Mr. Johnson. And I yield back.
Mr. Nadler. Thank you.
And I now recognize the gentlelady from Texas.
Ms. Jackson Lee. Chairman, thank you very much.
It is only in a place as hallowed as this Judiciary
Committee that a Chairman such as yourself will be willing to
hold a hearing on what mostly is an unpopular topic. And some
would argue that we finished that work and we need to move on.
And I believe it is evident that we cannot move on.
Some of us will be celebrating Juneteenth. And in some
remarks about the history of that particular time, I commented
that the work continues. And if in the instance of 1865,
General Granger had ceased to be persistent and determined, a
whole body of people would still be, some might imagine, not
So, I think it is important for this Committee to continue,
as Chairman Nadler and Chairman Conyers has granted us the
privilege of doing. And certainly, I note my colleagues on the
other side of the aisle have a definitive interest in their
absence. I am sure they are very committed. And we look forward
to providing the leadership for them to follow on what may
necessarily be changes.
If I might quickly ask questions. And thank you, Mr.
Shelton, for the NAACP's continued persistence in going all
over the country, a personal appreciation to President Jealous
for accepting the call to Texas, that was proclaimed free in
1865, but the board of education for the state determined we
were not by recharacterizing our history books.
Personally, I hope that we will be in a posture to file
suit. But convey again to Mr. Jealous of my appreciation.
Can you quickly reconcile the tension between the ability
of an officer to take advantage of a complicated traffic law to
create an escalating encounter with a driver and develop
probable cause, which did not exist at the time of the stop,
and the protections extended by the Fourth Amendment against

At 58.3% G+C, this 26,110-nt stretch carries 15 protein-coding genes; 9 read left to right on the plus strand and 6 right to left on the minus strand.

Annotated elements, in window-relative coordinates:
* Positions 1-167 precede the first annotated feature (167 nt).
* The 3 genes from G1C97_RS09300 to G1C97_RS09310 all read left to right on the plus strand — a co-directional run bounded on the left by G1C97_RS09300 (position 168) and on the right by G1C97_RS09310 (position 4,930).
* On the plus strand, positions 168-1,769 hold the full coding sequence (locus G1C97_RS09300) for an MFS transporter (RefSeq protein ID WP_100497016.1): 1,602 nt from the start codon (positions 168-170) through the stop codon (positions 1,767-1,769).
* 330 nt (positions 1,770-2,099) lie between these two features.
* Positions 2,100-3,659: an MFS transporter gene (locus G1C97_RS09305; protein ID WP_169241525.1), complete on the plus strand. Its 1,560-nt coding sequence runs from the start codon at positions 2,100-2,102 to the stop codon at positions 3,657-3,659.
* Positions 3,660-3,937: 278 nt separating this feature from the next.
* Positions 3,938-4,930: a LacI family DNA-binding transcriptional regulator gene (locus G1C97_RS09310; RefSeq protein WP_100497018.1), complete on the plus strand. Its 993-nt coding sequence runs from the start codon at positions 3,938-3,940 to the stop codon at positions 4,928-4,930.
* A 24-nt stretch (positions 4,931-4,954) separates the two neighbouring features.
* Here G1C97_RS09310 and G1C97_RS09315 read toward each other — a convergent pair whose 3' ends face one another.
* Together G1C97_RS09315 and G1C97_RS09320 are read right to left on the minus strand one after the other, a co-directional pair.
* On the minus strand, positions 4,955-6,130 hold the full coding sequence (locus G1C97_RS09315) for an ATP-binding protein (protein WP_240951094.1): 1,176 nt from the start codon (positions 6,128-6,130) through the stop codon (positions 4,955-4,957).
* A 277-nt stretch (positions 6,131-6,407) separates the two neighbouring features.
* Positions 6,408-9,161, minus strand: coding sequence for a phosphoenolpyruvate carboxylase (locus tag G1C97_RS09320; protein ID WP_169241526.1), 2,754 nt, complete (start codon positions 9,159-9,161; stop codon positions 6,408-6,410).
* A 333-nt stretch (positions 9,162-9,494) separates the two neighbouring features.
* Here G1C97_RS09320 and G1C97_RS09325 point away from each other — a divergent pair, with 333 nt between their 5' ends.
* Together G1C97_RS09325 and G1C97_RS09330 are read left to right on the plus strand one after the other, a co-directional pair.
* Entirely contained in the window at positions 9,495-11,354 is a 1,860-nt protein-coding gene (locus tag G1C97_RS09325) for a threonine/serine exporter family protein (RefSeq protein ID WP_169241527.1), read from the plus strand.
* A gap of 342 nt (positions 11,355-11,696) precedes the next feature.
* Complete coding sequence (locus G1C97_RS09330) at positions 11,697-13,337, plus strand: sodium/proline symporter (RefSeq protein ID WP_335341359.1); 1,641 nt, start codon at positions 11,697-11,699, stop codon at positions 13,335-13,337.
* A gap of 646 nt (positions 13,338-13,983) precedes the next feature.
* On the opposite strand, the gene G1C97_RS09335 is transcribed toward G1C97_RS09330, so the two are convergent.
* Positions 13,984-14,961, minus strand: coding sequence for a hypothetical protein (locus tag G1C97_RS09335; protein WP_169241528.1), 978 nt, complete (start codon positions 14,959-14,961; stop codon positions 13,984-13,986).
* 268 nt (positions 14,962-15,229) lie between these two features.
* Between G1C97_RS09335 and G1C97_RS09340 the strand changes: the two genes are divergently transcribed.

unreasonable search and seizure? It is a complicated question,
but if you can be as quick as possible. And it somewhat refers
to the Arizona law that is abominable.
Mr. Shelton. Absolutely. If there is a display of
misbehavior, that indeed the law has been infracted, then
indeed there is a probable cause to pull one over. And
certainly, part of that process is asking for a driver's
license. Most if not every state in our country requires a
driver's license in your possession at the time you are
operating a motor vehicle.
Ms. Jackson Lee. And that is existing law----
Mr. Shelton. Exactly.
Ms. Jackson Lee [continuing]. Without the Arizona law.
Mr. Shelton. That is exactly right.
So, if you are going to the issue of the Arizona law, the
Arizona law is not only not helpful at all, as a matter of
fact, it is even more problematic. Indeed, if we talk about the
Arizona law, what the NAACP has learned over our years is that,
in order for law enforcement to be effective, they must first
have the trust and a perception of integrity by those they
serve. I think Chief Burbank did an excellent job of outlining
much of that.
Whether I have talked to Attorney General Janet Reno under
the Clinton administration, Attorney General John Ashcroft